Crestview board member takes aim at bullying
NEW WATERFORD — Concerns over students not feeling welcome at school due to bullying by their peers has prompted Crestview Board of Education member Brayden Tucker to take some action.
During last week’s meeting, Tucker announced he is forming a committee to look at ways to address the problem even better. Tucker said he believes no matter where someone lives, their income, or who their social circle may be “if you are in Crestview, you matter to me.”
“Although we have many accomplishments here at Crestview, I am very sorry to say, that I believe we are missing the target on a very vital issue … bullying.”
Tucker said he would like to see the group beginning meeting next school year, comprised of people throughout the Crestview community, students, staff, parents and other adults who want to make a difference or be a positive mentor. By putting their heads together, Tucker said he hopes they can find a few more solutions to creating a better atmosphere for everyone at Crestview. Throughout the summer Tucker hopes to develop the special weekly night workshop as a place where there will be group activities, movies, guest speakers and other productive ideas to aid in resolving the bullying issue.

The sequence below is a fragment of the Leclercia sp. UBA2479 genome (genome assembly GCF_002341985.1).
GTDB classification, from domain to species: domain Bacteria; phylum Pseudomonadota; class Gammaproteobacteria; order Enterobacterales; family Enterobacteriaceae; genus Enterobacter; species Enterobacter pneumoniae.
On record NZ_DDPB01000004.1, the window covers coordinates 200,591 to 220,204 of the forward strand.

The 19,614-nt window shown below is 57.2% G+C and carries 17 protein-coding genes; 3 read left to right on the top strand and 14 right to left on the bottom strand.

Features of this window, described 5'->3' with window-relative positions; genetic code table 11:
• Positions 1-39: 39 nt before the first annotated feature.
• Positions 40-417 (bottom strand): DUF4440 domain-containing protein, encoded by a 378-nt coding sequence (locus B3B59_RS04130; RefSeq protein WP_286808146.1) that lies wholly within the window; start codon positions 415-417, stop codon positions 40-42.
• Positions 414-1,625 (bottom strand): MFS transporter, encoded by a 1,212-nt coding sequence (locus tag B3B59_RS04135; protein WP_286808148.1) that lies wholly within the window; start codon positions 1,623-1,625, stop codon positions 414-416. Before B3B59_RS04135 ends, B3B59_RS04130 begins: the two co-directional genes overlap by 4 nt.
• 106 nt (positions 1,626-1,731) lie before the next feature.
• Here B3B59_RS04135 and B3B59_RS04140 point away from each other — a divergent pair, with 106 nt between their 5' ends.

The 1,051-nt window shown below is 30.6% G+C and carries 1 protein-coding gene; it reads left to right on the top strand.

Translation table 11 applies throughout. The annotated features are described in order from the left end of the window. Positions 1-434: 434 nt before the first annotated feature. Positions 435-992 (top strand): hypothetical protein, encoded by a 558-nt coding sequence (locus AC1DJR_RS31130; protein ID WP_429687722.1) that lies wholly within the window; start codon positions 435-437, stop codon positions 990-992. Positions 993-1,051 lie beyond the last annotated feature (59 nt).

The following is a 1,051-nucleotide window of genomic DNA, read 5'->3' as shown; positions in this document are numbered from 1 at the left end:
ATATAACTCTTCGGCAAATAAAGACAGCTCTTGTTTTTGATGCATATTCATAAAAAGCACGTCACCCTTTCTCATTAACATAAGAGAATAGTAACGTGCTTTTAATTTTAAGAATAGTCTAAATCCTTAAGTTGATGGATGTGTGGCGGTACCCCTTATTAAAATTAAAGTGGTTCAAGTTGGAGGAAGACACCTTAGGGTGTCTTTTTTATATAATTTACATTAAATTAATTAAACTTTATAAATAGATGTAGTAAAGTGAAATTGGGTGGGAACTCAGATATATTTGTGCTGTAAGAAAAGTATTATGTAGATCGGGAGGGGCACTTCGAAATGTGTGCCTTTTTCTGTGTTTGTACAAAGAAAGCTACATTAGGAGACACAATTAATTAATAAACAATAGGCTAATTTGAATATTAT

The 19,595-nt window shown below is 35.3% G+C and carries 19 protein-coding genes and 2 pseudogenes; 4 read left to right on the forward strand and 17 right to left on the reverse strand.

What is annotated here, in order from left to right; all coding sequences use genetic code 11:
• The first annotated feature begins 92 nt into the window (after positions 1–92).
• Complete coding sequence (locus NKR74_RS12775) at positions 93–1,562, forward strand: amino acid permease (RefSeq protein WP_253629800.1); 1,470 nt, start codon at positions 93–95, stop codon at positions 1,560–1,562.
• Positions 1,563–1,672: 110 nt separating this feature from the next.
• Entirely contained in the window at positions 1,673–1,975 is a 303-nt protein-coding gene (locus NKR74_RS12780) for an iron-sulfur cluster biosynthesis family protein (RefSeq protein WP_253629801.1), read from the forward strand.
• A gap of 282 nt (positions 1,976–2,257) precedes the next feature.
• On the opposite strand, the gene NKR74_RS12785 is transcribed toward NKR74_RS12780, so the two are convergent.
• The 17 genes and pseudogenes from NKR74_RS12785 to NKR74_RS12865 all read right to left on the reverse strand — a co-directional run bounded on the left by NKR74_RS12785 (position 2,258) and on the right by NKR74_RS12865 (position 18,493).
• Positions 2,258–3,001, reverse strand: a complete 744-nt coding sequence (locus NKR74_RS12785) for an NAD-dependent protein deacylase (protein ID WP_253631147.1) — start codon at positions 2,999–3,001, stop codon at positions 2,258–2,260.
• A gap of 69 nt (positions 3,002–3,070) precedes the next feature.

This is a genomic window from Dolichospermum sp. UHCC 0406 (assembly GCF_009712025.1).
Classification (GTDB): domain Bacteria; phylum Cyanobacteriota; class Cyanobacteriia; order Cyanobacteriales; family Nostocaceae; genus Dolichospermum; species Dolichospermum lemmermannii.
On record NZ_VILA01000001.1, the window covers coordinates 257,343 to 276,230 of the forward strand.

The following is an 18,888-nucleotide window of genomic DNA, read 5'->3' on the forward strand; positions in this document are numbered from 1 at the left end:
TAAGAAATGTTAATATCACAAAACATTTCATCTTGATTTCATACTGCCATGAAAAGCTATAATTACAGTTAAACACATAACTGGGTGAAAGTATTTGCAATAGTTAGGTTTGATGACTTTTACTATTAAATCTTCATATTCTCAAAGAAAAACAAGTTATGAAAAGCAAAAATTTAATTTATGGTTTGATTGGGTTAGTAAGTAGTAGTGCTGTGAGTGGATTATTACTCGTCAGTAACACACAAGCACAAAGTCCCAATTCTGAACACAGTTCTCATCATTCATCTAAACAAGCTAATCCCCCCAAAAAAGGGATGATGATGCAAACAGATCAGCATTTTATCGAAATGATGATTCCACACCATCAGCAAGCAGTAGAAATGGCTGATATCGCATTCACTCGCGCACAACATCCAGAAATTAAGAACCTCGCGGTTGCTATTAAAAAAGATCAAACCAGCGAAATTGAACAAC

“I can’t guarantee the success that we will or will not have,” Tucker wrote in a statement to the board. “All I can guarantee is a safe and positive night, where all are welcome. If we can better the life of one child, then it is a success to me.”
Later during the meeting, board student liaison Danny Moore shared one of the things he has done to make others feel welcome. Moore, who is also a student athlete, said when a student he did not know recently joined the team and did not seem to be fitting in, he made it a point to go talk to him. Others soon did the same and now the new member of the team seems to be enjoying the experience more.
“Everyone has something people will like about them,” Moore said, adding his solution for reducing people not feeling apart of the group is to “have people who don’t have problems with bullying or being shy to reach out.”
During her report to the board, Marian Dangerfield asked Tucker to count her in for the committee.
“It’s the number one barrier to learning, when students don’t feel safe,” Dangerfield said.
At the beginning of the meeting, the board presented the Rebel Pride award to another student working to make others feel good about their studies and welcome at school. Josh Black was honored for spending the past two years helping out with the younger Rebels at the Homework Club. Doris Buzzard, who made the presentation to Black, said the younger students love Josh and she depends on him to help them especially with math, which is his strongest subject. Although he’s more than completed enough community service hours, Buzzard said Black has missed one session of the Homework Club in two years. The club provides tutoring for students, assistance with homework and test preparation.